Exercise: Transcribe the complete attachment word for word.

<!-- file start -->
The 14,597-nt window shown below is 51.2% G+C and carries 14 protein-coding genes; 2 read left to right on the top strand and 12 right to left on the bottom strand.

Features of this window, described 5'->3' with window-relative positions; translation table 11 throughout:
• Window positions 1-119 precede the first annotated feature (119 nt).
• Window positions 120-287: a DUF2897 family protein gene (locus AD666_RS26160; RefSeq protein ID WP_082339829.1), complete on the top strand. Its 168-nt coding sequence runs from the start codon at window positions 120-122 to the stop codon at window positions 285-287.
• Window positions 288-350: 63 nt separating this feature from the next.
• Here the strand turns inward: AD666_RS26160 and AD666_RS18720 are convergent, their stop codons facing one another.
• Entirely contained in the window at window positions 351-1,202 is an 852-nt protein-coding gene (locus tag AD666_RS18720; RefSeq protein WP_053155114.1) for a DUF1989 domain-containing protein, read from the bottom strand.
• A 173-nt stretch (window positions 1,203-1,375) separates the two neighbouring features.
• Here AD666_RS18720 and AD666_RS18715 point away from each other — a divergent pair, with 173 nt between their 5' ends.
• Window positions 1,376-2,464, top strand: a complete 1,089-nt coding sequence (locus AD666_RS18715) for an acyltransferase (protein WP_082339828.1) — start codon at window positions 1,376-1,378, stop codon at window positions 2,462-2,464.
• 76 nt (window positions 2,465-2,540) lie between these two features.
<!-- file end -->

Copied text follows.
The 14,597-nt window shown below is 51.2% G+C and carries 14 protein-coding genes; 2 read left to right on the top strand and 12 right to left on the bottom strand.

Features of this window, described 5'->3' with window-relative positions; translation table 11 throughout:
• Window positions 1-119 precede the first annotated feature (119 nt).
• Window positions 120-287: a DUF2897 family protein gene (locus AD666_RS26160; RefSeq protein ID WP_082339829.1), complete on the top strand. Its 168-nt coding sequence runs from the start codon at window positions 120-122 to the stop codon at window positions 285-287.
• Window positions 288-350: 63 nt separating this feature from the next.
• Here the strand turns inward: AD666_RS26160 and AD666_RS18720 are convergent, their stop codons facing one another.
• Entirely contained in the window at window positions 351-1,202 is an 852-nt protein-coding gene (locus tag AD666_RS18720; RefSeq protein WP_053155114.1) for a DUF1989 domain-containing protein, read from the bottom strand.
• A 173-nt stretch (window positions 1,203-1,375) separates the two neighbouring features.
• Here AD666_RS18720 and AD666_RS18715 point away from each other — a divergent pair, with 173 nt between their 5' ends.
• Window positions 1,376-2,464, top strand: a complete 1,089-nt coding sequence (locus AD666_RS18715) for an acyltransferase (protein WP_082339828.1) — start codon at window positions 1,376-1,378, stop codon at window positions 2,462-2,464.
• 76 nt (window positions 2,465-2,540) lie between these two features.